Last month Emma Rogan started a conversation about having MS and money. What impact did being diagnosed with MS have on her finances and outlook? This week she’s full on with her own financial planning, revealing the steps that are making a difference, financially speaking, to her life.  Writing this piece and reflecting on the topic has given me the opportunity to really get REAL. Sitting in the hospital on D-Day after I got the news, one of the prevailing thoughts I had was can I still work? Earn money? Would I ever achieve my ambitions now I had MS? The turmoil and the chaos of those few minutes left me with long-term concerns about staying financially independent. All in the space of a few minutes! By getting organised, realistic about my current situation and respecting money for what it can do for me, I’m already seeing positive changes.  Stock take: First things first, I needed to take stock to get an accurate picture of my situation. There isn’t any point fudging the figures, the plan has to start with the reality. But to actually get to that point, there must be integrity. Maths don’t lie. But I delude myself. From this I can then set out your future truth – what I really want in life and plan to that.  Forecast: It is still early enough in the year to forecast, to look ahead in the year and really get a perspective on what my income and outgoings look like. Do I expect my car insurance to go up (again!), what about my home insurance or health care? I know when I was relying on benefits it was even harder to focus on the reality but it was more important. Adjustment: I can plan and forecast and analyse but all this will fall if the plan doesn’t meet my needs. Any adjustment in spending to be reduced in line with our value systems. For me that means that my daily coffee at 7.30am before I get to work will stay but buying a new top or jeans goes way down the list. Education is important here- read articles on personal finance and understand your debt and what is costing you’re the most. Now that I’ve taken stock, looked at the year ahead and made some adjustments, I’m using the Toshi Finance app to keep track and monitor the progress against the Plan. If you prefer pen and paper, do it. Keep track in a way that suits you, decide on a frequency, a methodology. If the reality is not fitting with the plan go back to the plan and make sure your values are in there and ask why it isn’t working. Just hear it and see what you can do with it.  There will be surprises – things break cars, showers-  people celebrate engagements, birth, getting married; bills get crazy; my toddler calls Australia… these or something like these will happen. WILL happen. When they do adjust and re-plan. Don’t stop but do make ‘unexpected’ part of the plan. Reward planning and if you find it tough going make sure you celebrate the wins. Ideally a non-financially devastating reward would be great but be prepared to pay for a treat as well! Make being open part of your plan to let the people in your life know you’re making different financial decisions. Some people find it difficult to say ‘I don’t have the money’. But that is a circumstance and in no way reflects who you are or your value as a person. A fundamental aspect of good business is financial planning and we should feel equally empowered to do the same for our personal lives. Keep talking about it. Remember deliberate earning, saving and spending are very different to being ‘mean’ which is another Irish ‘no-no’. Don’t let a fear of being labelled mean have you spend to disprove it. I’ve learned this the hard way.  It is a relationship – so there will be ups and downs, wins and losses, arguments (with yourself!). But over time there will be a profound and consistent change that will bring you what you choose.  MS and Me: Money Part 1 Join Emma on Twitter and check out her blog www.republicofemma.wordpress.com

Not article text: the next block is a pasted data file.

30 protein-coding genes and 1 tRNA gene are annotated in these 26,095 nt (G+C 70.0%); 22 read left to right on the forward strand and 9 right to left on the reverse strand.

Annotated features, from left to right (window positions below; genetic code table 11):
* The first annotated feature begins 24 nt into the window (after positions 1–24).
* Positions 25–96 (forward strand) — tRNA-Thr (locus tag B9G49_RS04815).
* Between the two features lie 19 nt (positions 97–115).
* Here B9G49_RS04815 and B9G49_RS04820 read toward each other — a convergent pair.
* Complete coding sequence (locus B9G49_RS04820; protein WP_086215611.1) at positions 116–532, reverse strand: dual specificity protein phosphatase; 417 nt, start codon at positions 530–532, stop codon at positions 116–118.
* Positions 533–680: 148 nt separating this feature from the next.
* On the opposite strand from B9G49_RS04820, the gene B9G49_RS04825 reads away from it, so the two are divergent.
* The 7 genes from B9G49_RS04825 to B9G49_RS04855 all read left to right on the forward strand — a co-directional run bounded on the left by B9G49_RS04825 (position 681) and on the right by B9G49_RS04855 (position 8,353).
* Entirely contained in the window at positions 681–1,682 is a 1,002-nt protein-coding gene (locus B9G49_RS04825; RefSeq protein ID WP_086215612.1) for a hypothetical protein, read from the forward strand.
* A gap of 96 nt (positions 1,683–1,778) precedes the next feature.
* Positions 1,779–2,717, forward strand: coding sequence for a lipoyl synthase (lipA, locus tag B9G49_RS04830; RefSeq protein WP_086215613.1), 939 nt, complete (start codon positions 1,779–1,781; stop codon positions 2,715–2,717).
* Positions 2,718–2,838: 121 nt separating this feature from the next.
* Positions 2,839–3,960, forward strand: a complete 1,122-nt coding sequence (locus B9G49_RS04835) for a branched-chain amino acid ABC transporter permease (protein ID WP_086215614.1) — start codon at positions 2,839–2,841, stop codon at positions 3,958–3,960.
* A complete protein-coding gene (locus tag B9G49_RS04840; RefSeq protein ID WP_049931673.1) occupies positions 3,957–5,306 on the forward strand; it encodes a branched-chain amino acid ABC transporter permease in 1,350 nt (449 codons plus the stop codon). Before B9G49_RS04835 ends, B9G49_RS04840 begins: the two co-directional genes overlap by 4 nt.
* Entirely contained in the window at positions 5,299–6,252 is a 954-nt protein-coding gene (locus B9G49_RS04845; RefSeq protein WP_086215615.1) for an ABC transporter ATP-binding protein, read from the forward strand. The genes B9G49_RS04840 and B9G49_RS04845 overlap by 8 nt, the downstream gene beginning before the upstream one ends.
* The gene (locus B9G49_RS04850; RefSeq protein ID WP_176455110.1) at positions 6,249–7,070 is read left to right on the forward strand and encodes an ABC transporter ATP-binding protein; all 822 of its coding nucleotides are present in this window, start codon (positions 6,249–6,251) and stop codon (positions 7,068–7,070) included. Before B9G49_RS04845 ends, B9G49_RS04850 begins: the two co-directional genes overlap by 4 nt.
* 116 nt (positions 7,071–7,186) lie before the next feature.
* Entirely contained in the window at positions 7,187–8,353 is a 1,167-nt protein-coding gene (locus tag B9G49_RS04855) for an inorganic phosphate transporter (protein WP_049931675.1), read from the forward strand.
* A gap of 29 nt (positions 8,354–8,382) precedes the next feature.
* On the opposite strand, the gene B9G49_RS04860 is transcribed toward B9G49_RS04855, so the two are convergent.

Author: Emma Rogan - 16 Feb 2017

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The Multiple Sclerosis Society would like to say 'Thank You' to Trevis Gleason for all his help and TEVA for supporting MS & Me: A Community Blog for People Living with MS.